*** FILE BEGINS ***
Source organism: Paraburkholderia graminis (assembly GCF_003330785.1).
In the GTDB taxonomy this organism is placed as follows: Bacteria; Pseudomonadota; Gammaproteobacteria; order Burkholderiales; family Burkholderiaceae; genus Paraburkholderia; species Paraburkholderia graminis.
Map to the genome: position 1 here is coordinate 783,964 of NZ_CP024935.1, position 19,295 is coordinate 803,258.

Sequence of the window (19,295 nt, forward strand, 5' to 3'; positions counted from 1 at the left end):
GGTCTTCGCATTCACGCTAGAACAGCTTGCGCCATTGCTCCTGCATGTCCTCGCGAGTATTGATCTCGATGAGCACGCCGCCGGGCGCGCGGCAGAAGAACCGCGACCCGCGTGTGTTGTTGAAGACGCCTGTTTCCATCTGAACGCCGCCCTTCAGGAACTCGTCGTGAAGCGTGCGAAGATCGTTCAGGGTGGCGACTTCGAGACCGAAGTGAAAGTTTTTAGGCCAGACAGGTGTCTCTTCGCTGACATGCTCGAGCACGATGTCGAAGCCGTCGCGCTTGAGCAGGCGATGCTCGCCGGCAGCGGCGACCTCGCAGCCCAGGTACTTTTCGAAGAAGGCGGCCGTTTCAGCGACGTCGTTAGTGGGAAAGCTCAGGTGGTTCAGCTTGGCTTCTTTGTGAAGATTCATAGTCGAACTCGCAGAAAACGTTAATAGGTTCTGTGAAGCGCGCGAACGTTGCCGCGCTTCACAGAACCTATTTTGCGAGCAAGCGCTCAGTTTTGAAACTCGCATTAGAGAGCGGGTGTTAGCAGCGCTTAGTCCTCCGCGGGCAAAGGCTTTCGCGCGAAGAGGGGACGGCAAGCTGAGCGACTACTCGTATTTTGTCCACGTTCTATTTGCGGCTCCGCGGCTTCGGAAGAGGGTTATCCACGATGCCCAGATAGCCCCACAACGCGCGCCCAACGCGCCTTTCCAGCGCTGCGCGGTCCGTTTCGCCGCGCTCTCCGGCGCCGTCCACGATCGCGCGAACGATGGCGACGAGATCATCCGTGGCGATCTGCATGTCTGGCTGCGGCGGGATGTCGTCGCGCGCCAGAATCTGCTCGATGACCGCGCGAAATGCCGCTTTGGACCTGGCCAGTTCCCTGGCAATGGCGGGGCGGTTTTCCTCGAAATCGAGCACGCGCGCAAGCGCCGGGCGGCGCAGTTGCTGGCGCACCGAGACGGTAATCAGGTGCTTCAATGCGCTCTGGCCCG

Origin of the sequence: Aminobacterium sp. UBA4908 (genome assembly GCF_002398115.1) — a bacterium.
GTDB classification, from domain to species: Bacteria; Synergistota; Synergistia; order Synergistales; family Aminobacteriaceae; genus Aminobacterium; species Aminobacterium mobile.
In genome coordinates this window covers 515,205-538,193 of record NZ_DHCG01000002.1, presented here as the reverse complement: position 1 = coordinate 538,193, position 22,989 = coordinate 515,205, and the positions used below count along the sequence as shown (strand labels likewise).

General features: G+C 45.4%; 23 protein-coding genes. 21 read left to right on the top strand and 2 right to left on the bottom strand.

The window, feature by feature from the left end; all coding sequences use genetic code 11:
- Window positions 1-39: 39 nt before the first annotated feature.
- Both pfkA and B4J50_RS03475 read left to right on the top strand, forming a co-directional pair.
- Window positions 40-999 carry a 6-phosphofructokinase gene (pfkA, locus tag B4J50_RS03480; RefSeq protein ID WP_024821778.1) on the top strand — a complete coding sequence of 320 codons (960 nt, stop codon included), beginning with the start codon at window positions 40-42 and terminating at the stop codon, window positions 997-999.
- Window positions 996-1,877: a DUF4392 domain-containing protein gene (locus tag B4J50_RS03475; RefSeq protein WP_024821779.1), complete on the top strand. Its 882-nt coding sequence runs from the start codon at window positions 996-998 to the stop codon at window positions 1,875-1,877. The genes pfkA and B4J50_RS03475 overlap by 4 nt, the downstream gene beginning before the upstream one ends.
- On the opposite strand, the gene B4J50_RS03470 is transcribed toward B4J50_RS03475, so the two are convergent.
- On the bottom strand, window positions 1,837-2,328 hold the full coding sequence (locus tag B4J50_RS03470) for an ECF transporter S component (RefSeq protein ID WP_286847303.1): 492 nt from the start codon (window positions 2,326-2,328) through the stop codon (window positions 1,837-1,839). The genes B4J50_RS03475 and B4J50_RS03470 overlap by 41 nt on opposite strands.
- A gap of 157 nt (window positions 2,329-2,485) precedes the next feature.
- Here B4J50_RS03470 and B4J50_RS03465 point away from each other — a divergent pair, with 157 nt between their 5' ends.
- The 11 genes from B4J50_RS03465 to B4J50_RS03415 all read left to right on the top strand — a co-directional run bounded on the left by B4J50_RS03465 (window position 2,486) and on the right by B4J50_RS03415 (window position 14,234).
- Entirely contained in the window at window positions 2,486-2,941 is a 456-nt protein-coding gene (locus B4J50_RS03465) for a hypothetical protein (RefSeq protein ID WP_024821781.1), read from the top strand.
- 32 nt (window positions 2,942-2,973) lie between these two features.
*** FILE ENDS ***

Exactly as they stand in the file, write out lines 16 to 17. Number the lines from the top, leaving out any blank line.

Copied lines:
- On the bottom strand, window positions 1,837-2,328 hold the full coding sequence (locus tag B4J50_RS03470) for an ECF transporter S component (RefSeq protein ID WP_286847303.1): 492 nt from the start codon (window positions 2,326-2,328) through the stop codon (window positions 1,837-1,839). The genes B4J50_RS03475 and B4J50_RS03470 overlap by 41 nt on opposite strands.
- A gap of 157 nt (window positions 2,329-2,485) precedes the next feature.